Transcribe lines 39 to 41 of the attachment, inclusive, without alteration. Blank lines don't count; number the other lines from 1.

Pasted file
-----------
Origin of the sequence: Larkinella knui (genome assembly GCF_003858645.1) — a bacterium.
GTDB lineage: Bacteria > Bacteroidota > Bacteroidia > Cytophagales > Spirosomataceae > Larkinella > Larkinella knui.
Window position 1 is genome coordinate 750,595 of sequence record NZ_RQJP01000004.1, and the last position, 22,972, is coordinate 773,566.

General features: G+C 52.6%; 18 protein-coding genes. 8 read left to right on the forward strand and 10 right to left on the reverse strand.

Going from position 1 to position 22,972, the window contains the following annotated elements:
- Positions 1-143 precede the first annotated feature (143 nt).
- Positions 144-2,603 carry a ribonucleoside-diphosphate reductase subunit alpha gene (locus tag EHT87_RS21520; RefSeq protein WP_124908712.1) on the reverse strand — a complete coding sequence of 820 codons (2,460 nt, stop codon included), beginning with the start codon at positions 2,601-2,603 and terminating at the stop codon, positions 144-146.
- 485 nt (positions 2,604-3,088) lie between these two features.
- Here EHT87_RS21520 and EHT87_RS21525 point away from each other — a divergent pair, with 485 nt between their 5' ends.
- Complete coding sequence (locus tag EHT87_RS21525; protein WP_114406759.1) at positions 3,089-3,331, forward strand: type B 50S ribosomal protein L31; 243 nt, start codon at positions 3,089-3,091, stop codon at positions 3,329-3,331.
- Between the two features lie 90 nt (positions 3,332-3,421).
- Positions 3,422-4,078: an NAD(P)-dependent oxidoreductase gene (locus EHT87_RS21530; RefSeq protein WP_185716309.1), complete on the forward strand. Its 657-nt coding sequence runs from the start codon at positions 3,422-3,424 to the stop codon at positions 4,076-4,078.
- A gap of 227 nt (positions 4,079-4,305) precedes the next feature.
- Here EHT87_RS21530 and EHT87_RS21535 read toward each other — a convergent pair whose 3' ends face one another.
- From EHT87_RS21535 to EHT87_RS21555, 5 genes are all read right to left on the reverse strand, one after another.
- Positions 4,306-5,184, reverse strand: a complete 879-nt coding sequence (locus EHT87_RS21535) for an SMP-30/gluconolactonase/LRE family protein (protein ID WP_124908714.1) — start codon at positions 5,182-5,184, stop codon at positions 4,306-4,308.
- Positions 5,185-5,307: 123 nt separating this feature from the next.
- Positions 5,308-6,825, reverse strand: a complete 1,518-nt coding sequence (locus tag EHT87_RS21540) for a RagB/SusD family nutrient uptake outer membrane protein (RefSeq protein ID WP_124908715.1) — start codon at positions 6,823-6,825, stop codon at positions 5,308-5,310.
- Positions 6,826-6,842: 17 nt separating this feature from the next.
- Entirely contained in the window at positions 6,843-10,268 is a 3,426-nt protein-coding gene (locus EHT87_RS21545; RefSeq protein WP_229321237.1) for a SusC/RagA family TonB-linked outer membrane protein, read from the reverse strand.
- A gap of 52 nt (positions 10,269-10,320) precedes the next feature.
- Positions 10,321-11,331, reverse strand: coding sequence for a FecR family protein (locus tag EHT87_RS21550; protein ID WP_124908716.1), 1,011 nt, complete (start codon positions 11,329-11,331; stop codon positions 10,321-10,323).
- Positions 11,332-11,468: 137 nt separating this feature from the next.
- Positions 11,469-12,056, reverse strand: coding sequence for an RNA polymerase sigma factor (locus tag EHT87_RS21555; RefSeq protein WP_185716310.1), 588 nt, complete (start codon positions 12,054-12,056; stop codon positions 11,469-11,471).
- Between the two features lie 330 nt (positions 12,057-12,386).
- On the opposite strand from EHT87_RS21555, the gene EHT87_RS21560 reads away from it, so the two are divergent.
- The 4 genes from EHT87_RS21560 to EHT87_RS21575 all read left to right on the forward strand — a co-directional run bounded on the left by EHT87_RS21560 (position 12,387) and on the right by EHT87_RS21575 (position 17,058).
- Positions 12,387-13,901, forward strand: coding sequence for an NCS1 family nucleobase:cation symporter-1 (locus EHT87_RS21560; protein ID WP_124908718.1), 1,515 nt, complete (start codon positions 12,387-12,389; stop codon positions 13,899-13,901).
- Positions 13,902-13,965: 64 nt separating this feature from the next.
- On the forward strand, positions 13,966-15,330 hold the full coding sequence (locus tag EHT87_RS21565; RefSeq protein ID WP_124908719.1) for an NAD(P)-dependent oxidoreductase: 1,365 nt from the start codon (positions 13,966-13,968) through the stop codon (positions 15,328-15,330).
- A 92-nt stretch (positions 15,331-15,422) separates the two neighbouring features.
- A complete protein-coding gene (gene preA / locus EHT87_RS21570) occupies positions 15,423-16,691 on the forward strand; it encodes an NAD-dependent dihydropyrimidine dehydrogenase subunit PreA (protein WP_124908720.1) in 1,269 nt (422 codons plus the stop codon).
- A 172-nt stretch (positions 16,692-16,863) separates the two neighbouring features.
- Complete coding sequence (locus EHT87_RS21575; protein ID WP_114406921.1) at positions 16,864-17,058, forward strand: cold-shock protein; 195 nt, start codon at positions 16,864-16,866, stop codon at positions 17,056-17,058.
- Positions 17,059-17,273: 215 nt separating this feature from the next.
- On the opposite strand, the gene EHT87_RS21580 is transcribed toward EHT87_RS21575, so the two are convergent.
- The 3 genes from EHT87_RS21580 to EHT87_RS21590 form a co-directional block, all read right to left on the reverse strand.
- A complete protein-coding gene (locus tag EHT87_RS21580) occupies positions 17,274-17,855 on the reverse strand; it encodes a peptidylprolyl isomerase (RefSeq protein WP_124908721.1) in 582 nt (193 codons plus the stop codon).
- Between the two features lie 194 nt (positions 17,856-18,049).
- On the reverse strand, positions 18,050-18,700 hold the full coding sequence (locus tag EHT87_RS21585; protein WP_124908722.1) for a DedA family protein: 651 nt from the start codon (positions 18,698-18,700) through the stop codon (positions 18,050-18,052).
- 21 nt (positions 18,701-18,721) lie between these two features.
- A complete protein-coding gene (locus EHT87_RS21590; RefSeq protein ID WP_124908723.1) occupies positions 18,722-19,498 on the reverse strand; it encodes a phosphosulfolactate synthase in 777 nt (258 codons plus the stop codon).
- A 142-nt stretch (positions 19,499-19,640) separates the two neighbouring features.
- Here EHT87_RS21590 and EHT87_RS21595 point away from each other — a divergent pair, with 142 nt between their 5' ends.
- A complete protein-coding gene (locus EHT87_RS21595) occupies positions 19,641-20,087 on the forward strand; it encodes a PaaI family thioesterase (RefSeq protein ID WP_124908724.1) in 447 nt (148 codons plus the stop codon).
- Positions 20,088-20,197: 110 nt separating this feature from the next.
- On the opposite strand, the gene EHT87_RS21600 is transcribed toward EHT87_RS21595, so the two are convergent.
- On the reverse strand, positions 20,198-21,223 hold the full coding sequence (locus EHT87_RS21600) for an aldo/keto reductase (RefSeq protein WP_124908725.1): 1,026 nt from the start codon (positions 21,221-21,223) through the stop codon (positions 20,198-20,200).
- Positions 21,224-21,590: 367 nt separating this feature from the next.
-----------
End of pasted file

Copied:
- Between the two features lie 194 nt (positions 17,856-18,049).
- On the reverse strand, positions 18,050-18,700 hold the full coding sequence (locus tag EHT87_RS21585; protein WP_124908722.1) for a DedA family protein: 651 nt from the start codon (positions 18,698-18,700) through the stop codon (positions 18,050-18,052).
- 21 nt (positions 18,701-18,721) lie between these two features.